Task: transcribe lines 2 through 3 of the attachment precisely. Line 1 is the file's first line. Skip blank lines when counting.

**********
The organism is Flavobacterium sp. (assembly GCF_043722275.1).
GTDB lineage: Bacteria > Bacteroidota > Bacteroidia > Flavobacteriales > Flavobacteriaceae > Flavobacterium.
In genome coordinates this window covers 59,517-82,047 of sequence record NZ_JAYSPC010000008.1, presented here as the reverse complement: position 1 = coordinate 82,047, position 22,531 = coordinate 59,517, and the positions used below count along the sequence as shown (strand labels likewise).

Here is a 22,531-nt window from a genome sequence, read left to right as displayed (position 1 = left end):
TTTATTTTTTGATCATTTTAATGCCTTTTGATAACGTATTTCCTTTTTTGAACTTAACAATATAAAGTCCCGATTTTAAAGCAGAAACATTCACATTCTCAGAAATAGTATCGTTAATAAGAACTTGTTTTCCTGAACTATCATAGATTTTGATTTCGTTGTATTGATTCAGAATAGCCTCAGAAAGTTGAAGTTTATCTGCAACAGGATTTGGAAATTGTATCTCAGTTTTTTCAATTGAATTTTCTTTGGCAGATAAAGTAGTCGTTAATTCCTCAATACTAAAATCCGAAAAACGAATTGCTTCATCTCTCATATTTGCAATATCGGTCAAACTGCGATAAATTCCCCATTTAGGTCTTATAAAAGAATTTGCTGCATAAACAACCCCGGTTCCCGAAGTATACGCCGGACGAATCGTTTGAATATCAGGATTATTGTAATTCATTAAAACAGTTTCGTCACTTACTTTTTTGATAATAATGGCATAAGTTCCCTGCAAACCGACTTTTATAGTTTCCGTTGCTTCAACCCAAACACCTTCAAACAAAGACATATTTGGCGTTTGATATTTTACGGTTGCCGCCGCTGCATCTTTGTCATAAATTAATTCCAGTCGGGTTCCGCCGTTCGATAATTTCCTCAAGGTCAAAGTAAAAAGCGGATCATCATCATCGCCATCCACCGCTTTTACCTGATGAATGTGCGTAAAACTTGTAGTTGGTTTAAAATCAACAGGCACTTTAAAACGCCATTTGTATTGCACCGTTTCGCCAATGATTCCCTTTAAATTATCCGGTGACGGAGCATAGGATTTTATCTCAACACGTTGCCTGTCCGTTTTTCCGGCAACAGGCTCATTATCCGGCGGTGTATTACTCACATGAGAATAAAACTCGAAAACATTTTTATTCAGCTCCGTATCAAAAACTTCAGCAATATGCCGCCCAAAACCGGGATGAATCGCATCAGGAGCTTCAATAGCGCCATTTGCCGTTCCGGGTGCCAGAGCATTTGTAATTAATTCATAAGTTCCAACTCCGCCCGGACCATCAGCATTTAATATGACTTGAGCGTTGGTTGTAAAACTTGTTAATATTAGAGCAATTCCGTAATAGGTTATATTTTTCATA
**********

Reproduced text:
GTDB lineage: Bacteria > Bacteroidota > Bacteroidia > Flavobacteriales > Flavobacteriaceae > Flavobacterium.
In genome coordinates this window covers 59,517-82,047 of sequence record NZ_JAYSPC010000008.1, presented here as the reverse complement: position 1 = coordinate 82,047, position 22,531 = coordinate 59,517, and the positions used below count along the sequence as shown (strand labels likewise).